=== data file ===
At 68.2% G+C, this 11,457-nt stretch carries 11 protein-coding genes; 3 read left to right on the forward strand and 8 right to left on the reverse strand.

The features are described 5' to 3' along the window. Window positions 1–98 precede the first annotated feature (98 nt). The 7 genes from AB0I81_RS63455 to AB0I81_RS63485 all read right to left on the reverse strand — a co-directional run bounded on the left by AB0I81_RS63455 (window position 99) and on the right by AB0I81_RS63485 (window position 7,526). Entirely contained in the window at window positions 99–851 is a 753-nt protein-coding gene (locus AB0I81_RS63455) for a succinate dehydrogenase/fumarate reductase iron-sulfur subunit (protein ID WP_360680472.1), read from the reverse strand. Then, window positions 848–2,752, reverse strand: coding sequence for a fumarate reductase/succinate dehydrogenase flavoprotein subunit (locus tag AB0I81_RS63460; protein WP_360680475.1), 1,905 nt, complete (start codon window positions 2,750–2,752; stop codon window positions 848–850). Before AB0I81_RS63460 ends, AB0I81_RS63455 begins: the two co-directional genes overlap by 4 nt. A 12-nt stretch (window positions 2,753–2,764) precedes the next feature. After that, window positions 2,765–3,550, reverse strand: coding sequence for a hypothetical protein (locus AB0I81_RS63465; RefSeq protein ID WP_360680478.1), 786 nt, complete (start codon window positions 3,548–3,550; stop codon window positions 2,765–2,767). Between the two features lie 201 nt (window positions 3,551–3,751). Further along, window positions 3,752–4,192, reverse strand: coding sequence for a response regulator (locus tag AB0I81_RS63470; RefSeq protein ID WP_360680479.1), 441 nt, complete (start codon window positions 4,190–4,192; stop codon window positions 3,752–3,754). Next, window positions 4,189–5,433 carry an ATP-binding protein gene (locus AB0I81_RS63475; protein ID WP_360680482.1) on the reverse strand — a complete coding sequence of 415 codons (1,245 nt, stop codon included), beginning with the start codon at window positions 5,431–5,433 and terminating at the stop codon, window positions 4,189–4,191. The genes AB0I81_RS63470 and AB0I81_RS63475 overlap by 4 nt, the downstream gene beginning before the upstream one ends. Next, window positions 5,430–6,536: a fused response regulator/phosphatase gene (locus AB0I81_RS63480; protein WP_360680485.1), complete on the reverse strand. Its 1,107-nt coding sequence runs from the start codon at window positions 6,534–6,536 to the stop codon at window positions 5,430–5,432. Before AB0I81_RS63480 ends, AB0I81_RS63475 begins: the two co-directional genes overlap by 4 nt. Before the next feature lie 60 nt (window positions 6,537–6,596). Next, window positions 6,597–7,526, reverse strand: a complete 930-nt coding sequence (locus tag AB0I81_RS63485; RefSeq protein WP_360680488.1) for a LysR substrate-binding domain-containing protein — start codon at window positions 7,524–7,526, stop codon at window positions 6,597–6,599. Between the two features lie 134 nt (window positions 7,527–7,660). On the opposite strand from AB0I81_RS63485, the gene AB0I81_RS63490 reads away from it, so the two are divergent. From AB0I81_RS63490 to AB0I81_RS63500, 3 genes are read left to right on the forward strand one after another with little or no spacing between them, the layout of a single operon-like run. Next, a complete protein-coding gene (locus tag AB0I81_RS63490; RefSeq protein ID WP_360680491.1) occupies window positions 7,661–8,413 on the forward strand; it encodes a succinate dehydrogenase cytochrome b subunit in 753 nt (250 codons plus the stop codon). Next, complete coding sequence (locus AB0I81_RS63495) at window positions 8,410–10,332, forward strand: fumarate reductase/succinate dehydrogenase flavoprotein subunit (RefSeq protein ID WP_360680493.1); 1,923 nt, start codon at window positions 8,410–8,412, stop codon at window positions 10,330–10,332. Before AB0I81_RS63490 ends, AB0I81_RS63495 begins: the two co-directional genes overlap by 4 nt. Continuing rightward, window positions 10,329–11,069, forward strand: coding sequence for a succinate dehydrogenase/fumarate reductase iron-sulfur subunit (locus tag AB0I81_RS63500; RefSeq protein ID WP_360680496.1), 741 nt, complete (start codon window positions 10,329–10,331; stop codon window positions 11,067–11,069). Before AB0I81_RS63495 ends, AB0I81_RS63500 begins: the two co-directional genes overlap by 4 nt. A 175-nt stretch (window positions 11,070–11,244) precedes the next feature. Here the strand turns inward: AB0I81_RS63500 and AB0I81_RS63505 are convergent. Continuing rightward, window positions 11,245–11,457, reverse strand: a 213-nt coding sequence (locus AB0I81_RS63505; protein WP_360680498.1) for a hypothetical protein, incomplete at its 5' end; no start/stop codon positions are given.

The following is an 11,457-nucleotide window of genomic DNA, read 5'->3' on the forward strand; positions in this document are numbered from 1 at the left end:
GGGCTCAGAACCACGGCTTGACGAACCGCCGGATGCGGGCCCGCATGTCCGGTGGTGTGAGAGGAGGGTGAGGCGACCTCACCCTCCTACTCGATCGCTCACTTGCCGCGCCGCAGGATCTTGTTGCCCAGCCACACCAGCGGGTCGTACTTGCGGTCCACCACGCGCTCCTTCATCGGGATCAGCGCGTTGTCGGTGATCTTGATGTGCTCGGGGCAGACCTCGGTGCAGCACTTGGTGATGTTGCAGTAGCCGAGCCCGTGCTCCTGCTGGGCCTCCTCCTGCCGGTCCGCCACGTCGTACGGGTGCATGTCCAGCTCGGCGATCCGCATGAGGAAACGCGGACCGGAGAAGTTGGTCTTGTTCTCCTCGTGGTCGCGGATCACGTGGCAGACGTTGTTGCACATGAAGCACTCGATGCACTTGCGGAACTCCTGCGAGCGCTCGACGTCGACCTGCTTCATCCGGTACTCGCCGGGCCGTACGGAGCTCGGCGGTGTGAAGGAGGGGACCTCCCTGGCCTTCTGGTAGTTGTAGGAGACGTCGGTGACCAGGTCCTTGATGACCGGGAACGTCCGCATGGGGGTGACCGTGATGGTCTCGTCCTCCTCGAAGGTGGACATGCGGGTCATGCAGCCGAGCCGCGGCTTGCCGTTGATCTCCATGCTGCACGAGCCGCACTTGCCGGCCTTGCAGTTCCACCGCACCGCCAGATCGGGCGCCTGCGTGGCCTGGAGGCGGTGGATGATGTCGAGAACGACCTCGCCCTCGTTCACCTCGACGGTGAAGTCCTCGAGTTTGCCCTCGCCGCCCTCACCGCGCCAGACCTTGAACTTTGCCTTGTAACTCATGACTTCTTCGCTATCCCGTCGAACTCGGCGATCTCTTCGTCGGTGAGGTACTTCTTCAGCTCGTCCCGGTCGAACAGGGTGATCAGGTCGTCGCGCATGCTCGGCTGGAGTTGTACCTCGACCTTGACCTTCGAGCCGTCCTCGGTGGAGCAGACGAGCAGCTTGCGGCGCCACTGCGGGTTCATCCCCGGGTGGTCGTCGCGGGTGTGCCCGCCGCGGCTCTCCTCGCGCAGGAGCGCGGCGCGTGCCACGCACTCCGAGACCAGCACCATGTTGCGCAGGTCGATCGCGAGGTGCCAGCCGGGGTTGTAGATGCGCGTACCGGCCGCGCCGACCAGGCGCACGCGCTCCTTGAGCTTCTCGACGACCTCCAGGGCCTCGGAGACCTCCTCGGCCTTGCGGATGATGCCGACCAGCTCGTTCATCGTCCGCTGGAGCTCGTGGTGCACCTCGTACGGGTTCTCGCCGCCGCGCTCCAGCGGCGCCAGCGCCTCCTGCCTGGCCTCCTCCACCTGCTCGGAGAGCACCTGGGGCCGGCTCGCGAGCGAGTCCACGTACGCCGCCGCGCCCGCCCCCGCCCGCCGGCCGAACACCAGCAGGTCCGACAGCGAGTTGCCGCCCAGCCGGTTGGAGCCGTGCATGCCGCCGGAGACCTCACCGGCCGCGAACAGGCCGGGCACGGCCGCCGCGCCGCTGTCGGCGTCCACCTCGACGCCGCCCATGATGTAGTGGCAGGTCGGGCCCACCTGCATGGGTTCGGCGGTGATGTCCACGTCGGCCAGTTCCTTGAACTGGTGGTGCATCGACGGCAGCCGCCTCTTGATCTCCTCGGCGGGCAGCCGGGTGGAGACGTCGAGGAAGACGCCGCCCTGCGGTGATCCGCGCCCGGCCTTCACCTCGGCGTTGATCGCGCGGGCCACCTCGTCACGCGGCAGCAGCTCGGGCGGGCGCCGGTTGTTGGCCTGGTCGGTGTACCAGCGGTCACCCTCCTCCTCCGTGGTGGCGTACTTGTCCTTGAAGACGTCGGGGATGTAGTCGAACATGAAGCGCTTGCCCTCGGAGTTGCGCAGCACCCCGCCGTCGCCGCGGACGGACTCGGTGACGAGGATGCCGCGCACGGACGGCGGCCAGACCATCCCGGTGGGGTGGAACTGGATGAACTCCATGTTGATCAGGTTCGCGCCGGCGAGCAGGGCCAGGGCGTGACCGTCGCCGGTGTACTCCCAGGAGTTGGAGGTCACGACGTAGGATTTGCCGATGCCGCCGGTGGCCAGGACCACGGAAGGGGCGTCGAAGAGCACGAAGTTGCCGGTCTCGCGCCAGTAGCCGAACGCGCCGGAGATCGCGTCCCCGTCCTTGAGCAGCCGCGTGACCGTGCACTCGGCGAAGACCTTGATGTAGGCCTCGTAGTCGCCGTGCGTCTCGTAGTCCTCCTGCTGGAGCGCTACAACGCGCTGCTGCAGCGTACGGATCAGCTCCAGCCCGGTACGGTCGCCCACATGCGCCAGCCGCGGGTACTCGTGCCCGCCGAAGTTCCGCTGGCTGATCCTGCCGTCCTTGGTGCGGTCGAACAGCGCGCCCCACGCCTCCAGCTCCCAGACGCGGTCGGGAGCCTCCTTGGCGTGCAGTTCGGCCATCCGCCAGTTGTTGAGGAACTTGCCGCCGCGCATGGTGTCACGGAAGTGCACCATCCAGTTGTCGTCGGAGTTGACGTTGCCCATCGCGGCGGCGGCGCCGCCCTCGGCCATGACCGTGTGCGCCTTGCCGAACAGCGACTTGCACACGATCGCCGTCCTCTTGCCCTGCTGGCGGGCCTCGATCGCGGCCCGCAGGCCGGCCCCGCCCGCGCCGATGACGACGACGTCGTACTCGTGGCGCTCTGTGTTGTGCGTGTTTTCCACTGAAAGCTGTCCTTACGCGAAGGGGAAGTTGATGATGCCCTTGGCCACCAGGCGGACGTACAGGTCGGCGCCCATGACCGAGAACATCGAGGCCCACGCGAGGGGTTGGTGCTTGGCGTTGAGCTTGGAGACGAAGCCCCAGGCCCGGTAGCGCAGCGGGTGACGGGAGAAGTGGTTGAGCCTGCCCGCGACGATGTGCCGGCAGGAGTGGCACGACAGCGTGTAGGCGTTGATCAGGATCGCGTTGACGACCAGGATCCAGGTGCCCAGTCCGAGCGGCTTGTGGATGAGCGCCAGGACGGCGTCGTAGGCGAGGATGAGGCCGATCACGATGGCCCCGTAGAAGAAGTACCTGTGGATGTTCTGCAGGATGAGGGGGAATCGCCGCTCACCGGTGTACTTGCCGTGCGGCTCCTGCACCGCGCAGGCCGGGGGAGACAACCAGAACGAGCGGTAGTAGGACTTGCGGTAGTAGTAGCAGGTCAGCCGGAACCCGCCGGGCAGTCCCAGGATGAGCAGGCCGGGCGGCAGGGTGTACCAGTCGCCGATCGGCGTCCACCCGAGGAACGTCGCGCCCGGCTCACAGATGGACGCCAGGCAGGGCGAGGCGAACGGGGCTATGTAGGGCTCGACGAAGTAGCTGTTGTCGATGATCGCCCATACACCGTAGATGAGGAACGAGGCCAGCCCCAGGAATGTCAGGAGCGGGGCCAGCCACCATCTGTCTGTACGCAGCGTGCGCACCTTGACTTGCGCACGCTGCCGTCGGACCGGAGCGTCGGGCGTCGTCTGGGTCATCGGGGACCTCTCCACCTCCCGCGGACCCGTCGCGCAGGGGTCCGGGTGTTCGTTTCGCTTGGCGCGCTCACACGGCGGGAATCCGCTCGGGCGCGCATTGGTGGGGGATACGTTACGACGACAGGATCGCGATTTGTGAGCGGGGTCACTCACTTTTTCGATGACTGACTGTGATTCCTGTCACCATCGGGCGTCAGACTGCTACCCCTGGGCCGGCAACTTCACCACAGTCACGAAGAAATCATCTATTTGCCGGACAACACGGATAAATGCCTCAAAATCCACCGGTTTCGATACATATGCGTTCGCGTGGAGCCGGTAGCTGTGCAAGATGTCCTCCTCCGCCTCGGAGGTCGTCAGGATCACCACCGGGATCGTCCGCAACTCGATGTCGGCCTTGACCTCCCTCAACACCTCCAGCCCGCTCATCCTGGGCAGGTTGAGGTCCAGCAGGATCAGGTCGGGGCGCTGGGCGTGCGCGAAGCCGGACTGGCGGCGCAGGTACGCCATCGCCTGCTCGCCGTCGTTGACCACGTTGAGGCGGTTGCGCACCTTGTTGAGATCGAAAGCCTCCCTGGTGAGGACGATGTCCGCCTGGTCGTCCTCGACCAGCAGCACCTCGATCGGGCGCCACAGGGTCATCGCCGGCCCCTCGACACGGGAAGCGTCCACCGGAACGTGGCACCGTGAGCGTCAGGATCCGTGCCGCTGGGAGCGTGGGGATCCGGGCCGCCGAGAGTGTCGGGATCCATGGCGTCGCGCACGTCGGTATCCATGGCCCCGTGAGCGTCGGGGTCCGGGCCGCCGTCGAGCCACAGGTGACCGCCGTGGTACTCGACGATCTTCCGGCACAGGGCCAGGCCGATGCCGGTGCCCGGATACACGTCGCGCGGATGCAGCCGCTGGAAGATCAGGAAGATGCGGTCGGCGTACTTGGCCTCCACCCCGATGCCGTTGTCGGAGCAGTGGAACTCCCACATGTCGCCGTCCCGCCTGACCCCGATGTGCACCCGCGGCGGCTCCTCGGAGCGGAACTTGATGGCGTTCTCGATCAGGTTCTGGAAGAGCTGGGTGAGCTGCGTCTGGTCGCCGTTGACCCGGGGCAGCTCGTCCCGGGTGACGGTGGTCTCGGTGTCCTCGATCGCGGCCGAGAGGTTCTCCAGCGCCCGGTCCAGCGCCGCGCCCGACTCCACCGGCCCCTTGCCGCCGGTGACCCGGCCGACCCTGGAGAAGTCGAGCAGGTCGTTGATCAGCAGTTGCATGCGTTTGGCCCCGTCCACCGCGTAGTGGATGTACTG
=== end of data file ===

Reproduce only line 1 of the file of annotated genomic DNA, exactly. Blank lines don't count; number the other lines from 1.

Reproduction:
At 68.2% G+C, this 11,457-nt stretch carries 11 protein-coding genes; 3 read left to right on the forward strand and 8 right to left on the reverse strand.